IMPRI Team

This event report is based on a webcast discussion on “The State of Economic Development in South Asia: Nationally Determined Contributions to Climate Change in Sri Lanka” by Prof. K. W. G. Rekha Nianthi. The event is organized by the Center for Work and Welfare (CWW) at IMPRI Impact and Policy Research Institute, New Delhi, in collaboration with Counterview and the Centre for Development Communication and Studies (CDECS).

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Prof. Utpal K De, Professor, North-Eastern Hill University, Shillong in his opening remarks illustrated that the Web Policy Talk session on The State of Economic Development in South Asia was initiated by Dr. De where he pointed out the effects of the Covid-19 pandemic, which had several economic impacts on the South Asia region. Upon which, he went on to introduce Dr. K. W. G. Rekha Nianthi and opened the floor for her detailed presentation.

Sri Lanka’s Geographic Location and Climate

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Prof K.W.G.Rekha Nianthi’s, Professor, Department of Geography, University of Peradeniya, Sri Lanka, presentation was based on the NDC report of the Ministry of Mahaweli Development and Environment – Sri Lanka – September 2016. Sri Lanka has been increasingly facing various environmental factors that are causing the local climate of Sri Lanka to change. Due to its unique latitudinal position in the Indian Ocean, Sri Lanka receives a large amount of solar radiation but due to the influence of ocean currents, the heat waves keep exchanging.

Interestingly, Sri Lanka also has two monsoon seasons a year, them being ‘Yala’ and ‘Maha’. This allows the Sri Lankan landscape to enjoy a nice tropical climate. Sri Lanka being an island country is also prone to certain natural calamities such as cyclones. For example, in 1978 approximately 1000 lives were lost in the cyclone that hit the country.

Historical and Future Climate Comparisons

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Sri Lanka is projected to go through a drastic change in its climate in near future. To compare the country’s historical and future climate, Dr. Nianthi shared a slide making a thorough side-by-side comparison. Some of the variables of comparison discussed were Temperature Increase, Precipitation, Increase in Intensity of Floods and Droughts, and Rising Sea Levels.

For example, between the years 1961 and 1990, the increase in mean annual temperature in Sri Lanka was 0.2°C. Now the same mean annual temperature is said to rise anywhere between 0.8°C and 2°C by the year 2060. Soon, Sri Lanka is also projected to face an increased severity of floods, drought incidences, and landslides. It is also said to go through an increased frequency and intensity of cyclones on top of the rapidly rising sea level.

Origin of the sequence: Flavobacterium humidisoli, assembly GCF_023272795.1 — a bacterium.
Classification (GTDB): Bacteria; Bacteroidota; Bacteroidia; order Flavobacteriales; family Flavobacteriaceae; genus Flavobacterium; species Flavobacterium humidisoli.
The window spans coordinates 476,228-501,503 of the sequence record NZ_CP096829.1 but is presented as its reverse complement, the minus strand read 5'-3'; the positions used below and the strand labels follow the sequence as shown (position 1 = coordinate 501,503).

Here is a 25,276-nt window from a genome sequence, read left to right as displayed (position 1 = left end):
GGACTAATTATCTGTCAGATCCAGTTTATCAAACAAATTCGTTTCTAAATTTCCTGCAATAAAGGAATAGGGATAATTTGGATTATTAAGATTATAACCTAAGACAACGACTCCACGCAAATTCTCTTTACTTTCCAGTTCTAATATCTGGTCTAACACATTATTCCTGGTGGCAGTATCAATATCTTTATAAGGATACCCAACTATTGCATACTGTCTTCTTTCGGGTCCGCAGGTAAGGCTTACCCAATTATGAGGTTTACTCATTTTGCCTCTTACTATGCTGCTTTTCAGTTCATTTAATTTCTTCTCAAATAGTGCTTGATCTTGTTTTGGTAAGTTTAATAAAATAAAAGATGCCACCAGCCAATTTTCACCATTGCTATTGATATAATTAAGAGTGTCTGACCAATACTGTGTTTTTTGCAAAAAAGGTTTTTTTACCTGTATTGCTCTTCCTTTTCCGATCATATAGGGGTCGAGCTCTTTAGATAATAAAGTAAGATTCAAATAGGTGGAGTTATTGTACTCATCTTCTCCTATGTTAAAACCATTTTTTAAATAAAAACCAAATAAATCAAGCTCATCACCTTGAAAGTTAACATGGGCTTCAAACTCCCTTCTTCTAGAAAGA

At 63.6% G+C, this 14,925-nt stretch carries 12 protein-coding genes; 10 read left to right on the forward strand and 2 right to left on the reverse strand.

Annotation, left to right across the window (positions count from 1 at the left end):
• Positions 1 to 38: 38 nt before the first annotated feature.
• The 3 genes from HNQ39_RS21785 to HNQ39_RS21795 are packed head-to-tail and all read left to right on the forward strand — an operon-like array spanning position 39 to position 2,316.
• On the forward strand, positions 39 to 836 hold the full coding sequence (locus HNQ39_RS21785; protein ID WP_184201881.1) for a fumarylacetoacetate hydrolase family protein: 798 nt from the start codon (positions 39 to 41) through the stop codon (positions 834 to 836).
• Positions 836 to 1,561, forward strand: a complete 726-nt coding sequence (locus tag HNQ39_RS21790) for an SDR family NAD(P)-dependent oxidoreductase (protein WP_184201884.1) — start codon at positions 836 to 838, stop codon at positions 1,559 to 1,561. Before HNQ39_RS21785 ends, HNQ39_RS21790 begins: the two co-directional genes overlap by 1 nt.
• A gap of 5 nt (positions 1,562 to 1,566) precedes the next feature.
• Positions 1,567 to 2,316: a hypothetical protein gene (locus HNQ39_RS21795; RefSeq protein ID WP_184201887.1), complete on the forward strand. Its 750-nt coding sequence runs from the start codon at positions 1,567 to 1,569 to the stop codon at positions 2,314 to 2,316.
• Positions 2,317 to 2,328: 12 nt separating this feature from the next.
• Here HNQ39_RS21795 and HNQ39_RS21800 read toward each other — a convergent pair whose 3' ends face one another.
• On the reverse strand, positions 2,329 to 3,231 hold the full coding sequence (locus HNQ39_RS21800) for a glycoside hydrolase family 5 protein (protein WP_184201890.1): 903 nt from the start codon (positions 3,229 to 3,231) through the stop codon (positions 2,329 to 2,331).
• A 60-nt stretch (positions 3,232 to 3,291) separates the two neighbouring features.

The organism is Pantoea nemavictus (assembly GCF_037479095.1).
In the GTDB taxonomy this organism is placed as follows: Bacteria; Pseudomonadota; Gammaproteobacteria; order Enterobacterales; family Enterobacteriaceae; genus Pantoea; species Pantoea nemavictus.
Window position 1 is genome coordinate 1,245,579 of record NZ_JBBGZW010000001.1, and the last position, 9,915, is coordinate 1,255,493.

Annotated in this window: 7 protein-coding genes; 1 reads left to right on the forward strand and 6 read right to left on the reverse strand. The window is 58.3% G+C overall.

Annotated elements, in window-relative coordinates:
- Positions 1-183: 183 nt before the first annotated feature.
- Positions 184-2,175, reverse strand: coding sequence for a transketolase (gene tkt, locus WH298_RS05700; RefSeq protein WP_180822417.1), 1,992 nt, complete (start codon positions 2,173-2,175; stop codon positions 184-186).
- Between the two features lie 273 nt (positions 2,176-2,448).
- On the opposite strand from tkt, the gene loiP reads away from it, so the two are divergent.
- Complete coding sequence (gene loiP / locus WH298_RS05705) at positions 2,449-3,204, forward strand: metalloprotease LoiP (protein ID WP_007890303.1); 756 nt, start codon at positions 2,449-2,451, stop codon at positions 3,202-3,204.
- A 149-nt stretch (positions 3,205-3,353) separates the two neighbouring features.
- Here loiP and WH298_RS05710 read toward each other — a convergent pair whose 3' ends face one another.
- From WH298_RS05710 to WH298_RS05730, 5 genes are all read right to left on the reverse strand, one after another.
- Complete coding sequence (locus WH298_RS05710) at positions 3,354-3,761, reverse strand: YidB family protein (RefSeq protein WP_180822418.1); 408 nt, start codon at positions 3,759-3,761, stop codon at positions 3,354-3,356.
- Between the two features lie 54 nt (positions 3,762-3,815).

Disaster Occurrence in Sri Lanka 1990 -2018

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This segment covered the disaster occurrence in Sri Lanka historically from 1990 to 2018. Out of all the disasters recorded, 58% represented Floods alone, followed by Transport Accidents at 18% and Landslides at 8%.  Whenever Sri Lanka is hit by heavy monsoons, it is at an increased risk of floods. Whenever the summer monsoons trigger floods, the south-western areas get affected, and when the winter monsoons trigger floods, the north-eastern areas get affected.

Dr. Nianthi also insinuated that the issue of floods in Sri Lanka can be addressed by tackling some management issues. While closely looking at the drainage and the river system across Sri Lanka, it can be stated that a lot of them are not regularly cleaned. This causes the clogging of the drainage and increased levels of floods. Thus, this issue can be easily minimized rather than going through various mitigation actions.

The other calamity that greatly affects Sri Lanka is the Landslides. The Central Highlands of Sri Lanka is prone to high-risk prone areas with regards to landslides. The NBRO (National Building Research Organization) has mapped all the risky areas, but the improper use of land remains an issue of discussion.

Steps Being Taken by the Sri Lankan Government

Despite the country’s total greenhouse gas emission is less than 0.1% of the total global emissions, Sri Lanka must face the consequences of Global Warming and Climate Change. Therefore, in order to control and mitigate climate change, the Sri Lankan government has taken various steps on the policy front. Some of them being the National Adaptation Plan for Climate Change Impacts in Sri Lanka 2016-2015, National Climate Change Policy – First National Communication of Climate Change 2000, Second National Communication of Climate Change 2012, and State of the National Climate Change 2010.

Nationally Determined Contributions (NDCs) of Sri Lanka 2020-2030 by The Ministry of Mahaweli Development and Environment in Sri Lanka is the National Focal Point to the United Nations Framework Convention on Climate Change (UNFCCC).

In order to implement the NDCs, there is a need of identifying the existing policy and institutional gaps.